Juneteenth 2021: Remembering the Past and Celebrating the Future
As the United States approached its third year of a bloody Civil War, President Abraham Lincoln issued the Emancipation Proclamation on January 1st, 1863. He declared that “All persons held as slaves within any State or designated part of a State, the people whereof shall then be in rebellion against the United States, shall be then, thenceforward, and forever free.”
While the Emancipation Proclamation did not immediately free a single slave, it sparked a light within millions of African Americans that freedom was near. Now, the Union army would be fighting to end the institution of slavery in all rebellious states and areas.
Frederick Douglas, leader of the abolitionist movement and an escaped slave, was jubilant along with many Northern allies that the end of slavery was coming. Many African Americans in the North rushed to enlist after President Lincoln granted the federal army the right to accept them into its ranks. However, it wasn’t until two and a half years after the Emancipation Proclamation was issued that the message of freedom would be given to all slaves.
On June 19th, 1865, just a month after the end of the Civil War, Union soldiers under Major Gen. Gordon Granger’s leadership reached Galveston, Texas, with news that the war was over and slavery was abolished. Under General Order No. 3, Granger announced that:
“The people of Texas are informed that, in accordance with a proclamation from the Executive of the United States, all slaves are free. This involves an absolute equality of personal rights and rights of property between former masters and slaves, and the connection heretofore existing between them becomes that between employer and hired labor. The freedmen are advised to remain quietly at their present homes and work for wages. They are informed that they will not be allowed to collect at military posts and that they will not be supported in idleness either there or elsewhere.”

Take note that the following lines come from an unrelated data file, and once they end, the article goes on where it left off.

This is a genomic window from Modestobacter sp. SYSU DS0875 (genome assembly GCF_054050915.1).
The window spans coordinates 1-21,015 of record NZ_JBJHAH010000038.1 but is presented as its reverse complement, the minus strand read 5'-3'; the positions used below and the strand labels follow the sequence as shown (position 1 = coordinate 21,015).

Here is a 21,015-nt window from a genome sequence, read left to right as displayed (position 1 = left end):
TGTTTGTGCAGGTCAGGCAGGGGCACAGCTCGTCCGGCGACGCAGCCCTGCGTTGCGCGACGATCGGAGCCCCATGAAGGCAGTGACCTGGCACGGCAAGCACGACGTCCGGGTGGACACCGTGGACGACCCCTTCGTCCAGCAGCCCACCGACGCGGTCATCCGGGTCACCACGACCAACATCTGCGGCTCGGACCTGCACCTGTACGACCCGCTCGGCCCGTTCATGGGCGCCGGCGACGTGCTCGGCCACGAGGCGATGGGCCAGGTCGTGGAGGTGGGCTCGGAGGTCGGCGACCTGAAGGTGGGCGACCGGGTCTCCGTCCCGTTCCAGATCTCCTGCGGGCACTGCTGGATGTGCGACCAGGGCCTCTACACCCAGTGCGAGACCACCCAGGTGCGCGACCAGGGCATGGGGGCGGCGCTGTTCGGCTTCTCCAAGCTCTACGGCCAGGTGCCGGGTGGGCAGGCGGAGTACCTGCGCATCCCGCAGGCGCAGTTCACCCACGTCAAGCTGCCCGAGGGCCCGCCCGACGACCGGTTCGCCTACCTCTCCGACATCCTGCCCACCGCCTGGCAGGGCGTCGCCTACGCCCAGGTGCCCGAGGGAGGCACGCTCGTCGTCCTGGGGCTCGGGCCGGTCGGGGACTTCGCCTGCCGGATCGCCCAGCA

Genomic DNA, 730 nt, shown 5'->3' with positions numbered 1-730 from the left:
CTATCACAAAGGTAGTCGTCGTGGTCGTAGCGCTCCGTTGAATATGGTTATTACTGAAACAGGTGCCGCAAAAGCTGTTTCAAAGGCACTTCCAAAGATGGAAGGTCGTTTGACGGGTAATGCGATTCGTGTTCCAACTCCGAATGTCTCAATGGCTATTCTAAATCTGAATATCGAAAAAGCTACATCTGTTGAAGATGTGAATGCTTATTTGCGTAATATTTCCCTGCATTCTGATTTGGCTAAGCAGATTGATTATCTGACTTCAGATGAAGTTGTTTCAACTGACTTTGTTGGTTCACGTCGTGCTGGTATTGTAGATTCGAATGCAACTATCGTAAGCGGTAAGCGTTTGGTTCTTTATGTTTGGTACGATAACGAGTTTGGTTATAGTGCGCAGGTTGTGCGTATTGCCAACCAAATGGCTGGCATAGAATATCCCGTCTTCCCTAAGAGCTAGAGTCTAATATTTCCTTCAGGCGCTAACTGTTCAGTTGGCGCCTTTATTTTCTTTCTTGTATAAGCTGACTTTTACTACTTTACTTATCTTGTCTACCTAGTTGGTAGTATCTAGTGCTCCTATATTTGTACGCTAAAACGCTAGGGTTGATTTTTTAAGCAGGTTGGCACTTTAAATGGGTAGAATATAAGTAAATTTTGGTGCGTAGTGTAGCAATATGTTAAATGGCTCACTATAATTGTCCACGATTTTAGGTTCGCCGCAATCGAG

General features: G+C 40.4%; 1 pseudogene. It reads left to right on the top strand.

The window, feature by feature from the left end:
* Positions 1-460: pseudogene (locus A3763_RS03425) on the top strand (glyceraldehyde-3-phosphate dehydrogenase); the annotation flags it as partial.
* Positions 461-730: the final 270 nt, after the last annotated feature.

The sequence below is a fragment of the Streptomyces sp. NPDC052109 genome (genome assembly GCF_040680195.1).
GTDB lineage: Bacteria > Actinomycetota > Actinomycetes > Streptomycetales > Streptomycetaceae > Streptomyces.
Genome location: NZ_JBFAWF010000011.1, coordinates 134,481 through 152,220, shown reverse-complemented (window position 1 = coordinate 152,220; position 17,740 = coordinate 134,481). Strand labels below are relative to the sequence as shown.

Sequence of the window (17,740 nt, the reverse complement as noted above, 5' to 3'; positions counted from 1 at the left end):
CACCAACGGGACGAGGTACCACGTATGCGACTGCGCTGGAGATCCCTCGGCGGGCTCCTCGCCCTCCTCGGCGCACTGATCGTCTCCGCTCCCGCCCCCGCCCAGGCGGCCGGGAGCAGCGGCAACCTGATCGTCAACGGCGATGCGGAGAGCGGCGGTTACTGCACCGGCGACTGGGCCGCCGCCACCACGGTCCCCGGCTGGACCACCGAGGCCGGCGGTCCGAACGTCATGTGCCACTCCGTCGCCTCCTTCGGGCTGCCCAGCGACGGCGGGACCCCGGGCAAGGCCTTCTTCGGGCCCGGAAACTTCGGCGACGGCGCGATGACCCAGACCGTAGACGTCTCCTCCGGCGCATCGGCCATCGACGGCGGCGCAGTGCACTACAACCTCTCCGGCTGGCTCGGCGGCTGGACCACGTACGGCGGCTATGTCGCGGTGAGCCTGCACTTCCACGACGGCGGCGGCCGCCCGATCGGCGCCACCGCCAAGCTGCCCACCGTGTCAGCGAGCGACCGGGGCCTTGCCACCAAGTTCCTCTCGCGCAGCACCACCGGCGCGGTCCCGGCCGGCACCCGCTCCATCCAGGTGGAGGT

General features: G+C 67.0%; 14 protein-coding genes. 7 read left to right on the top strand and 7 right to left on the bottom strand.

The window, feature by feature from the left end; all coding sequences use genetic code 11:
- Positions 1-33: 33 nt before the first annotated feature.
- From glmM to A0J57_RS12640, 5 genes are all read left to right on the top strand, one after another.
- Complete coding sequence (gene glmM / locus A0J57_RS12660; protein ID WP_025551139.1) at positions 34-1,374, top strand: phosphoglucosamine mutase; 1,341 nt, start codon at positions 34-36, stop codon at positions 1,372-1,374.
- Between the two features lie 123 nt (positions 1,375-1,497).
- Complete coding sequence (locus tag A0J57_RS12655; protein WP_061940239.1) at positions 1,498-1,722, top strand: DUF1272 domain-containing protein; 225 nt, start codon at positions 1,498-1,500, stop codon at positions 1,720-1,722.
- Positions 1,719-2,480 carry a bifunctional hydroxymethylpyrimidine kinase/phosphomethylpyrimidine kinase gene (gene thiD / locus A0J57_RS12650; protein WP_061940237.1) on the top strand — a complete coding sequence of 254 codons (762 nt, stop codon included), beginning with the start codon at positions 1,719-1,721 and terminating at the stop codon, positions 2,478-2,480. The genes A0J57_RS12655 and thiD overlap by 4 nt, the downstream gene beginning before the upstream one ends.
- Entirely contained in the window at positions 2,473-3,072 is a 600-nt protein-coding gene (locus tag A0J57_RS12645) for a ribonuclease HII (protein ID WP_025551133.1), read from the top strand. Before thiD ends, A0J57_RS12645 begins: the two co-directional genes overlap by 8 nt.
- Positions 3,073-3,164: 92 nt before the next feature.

Rejoicing cheers and cries echoed throughout the state of Texas as 250,000 enslaved people, the last in the United States, were finally liberated from their life of bondage. Now, they could leave the plantations, reunite with their families, and most importantly, be free.
Celebrating African American Freedom
Today, we commemorate June 19th as Juneteenth, the historic day that gave independence to the enslaved in the United States. It is a time for all of us to reflect and remember African Americans’ resilience, strength, and fight to be free and equal.
If you’re looking for how to celebrate Juneteenth 2021, there are many meaningful things you can do, including:
- Supporting black-owned businesses
- Amplifying and listening to black voices
- Advocating for Juneteenth to become a national holiday
- Finding Juneteenth events to attend in your city or town
- Hosting a small gathering to celebrate with friends and family
- Donating to organizations and charities that support black communities
Let this be a time to reflect on how far African Americans have come and serve as an opportunity to ensure liberty and justice remain and continue for all.
Join UZURI in recognizing this joyous Jubilee Day, and while you’re visiting, treat yourself to a soothing hand and foot Wellness Spa service to celebrate our shared history and freedom.